Earlier this week, I received a request from Pastor Silas Muriuki, head of a Sabbath Mission in Kenya on how I think they should celebrate the coming Feast of Passover, and Unleavened Bread. I have in the past written on both feasts, on several occasions here on this blog (and you can find the links in the RELATED section below), and elsewhere, so the nitty gritty has been taken care of there. What I’ll attempt to do here is make a story about what will happen during the feasts while relating all of that to the history and biblical account, without necessarily quoting relevant scripture as I’ve always done. Along the line, I will mention the dates on which the various events will take place this year, also in response to the demands of my Kenyan Pastor friend.
Let me start by again addressing the issue of Abib and it’s place in the Jewish calendar. The month of Abib which broke on the 29th of March of this year is considered as the BEGINNING OF MONTHS. This month of Abib isn’t considered to mean the same as the beginning of the year, which in the Jewish calendar is the seventh month. Hence, though we are currently in the first month, the year itself began (last year in the Gregorian calendar) during the FEAST OF TRUMPETS, last October as year 5777. I bring myself to understand the dichotomy thus: the day one is born (the beginning of the year for instance, now relegated to the seventh month, for the feast of Trumpets) cannot be as important as the day something eventful happened in the life of the individual (like in the month of Abib, when the children of Israel came to be delivered from the house of bondage in Egypt). Indeed many a people would make a landmark of that event, and count their years afterwards from it, over and above the day of their birth. Such is the case with Aviv (Abib) being the beginning of months, but not the beginning of the year, with the former superseding the latter because of the momentous event that took place within it.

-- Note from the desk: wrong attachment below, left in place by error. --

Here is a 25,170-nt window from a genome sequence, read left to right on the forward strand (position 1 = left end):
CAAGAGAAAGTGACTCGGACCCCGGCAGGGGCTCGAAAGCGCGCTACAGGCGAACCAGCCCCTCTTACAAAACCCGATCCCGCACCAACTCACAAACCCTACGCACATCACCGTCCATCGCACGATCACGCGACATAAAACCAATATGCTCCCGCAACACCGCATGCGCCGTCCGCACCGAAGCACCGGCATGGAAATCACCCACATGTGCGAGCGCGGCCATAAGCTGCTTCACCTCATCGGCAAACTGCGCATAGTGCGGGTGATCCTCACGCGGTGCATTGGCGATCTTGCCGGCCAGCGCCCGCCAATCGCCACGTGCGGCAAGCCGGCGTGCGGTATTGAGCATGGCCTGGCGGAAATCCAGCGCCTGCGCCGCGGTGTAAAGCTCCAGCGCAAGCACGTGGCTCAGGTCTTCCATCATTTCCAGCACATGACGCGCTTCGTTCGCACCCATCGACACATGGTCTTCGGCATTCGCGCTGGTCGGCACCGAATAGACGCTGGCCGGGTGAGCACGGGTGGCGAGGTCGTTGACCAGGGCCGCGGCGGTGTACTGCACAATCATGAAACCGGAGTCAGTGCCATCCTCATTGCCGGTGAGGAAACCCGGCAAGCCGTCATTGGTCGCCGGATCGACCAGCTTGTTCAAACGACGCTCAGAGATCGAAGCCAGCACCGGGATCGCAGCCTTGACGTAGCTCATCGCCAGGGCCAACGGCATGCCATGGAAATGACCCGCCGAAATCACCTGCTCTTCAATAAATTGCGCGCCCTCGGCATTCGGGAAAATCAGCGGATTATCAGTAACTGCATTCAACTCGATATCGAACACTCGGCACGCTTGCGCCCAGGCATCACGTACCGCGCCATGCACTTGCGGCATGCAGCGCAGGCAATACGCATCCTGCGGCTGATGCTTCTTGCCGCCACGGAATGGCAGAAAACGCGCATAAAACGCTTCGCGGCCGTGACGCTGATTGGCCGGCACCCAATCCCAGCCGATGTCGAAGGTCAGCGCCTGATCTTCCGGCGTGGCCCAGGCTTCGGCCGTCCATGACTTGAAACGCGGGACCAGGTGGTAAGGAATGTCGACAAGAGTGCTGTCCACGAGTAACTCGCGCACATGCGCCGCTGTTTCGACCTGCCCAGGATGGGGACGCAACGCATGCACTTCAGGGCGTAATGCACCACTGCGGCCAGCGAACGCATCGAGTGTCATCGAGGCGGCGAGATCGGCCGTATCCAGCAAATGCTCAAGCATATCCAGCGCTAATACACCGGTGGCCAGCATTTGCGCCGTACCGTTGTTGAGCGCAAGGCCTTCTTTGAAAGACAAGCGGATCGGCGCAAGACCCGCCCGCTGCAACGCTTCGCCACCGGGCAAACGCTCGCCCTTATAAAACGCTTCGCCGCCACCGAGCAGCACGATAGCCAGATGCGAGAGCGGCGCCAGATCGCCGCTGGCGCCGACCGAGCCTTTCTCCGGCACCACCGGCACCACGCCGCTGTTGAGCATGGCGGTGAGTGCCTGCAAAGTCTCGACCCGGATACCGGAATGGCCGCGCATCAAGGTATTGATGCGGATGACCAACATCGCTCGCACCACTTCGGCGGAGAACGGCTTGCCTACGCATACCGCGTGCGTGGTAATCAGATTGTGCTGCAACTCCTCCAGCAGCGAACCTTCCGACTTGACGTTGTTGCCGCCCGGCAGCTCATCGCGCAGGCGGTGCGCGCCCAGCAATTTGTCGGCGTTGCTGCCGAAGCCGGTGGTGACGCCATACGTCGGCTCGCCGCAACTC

Before the coming of Yahshua, the celebrations in the month of Abib consisted of the Feast of Passover, and Unleavened Bread. The Feast of Passover was and remains a feast for a night. Falling next Monday night, the 10th of April (the 14th of Abib at evening, which is the beginning of the Jewish day). At inception, it was celebrated by families, who had to sprinkle the blood of the passover lamb/goat on the lintel of the door, so death could PASS OVER the children of Israel in Goshen in Egypt, sparing the lives of their firstborn sons. Subsequently, in the wilderness all of Israel celebrated it at a mobile location consecrated holy by the priests, without the blood on lintel part (not like they even had permanent structures for a house at the time). The other traditions beside the blood on the lintel, remained largely unchanged even after Solomon built and dedicated the temple in Jerusalem much later.
The tradition involves eating of the Passover Meal consisting of ROAST LAMB, with UNLEAVENED (baked without yeast) BREAD (reminiscent of the haste with which the Israelites had to leave Egypt, so much so that bread had to be baked without yeast to save time, while they ate the meal, staff in hand ready for the journey ahead, as REDEMPTION beckoned) and BITTER HERBS on the Passover night. While at it, children especially are told the story of the PASSOVER, of how YAHWEH with a strong arm delivered the children of Israel out of Egypt, out of the house of bondage, catered for them for forty years in the wilderness, on their way to Canaan, the Promised Land, flowing with milk and honey. The bitter herbs representing the bitterness of their days in bondage, as with our lives here on earth today; the significance being that one day we shall be in a better place, not one fashioned by the hands of a man, but one whose founder and builder is YAHWEH. Let me quickly add here that the meal for the Feast of Passover is commemorative only, and not necessarily meant to fill a hungry stomach, hence we are meant to have our fill already of whatever food we desire before eating the Passover Meal. The same situation will suffice for the commemoration of Yahshua’s Last Supper.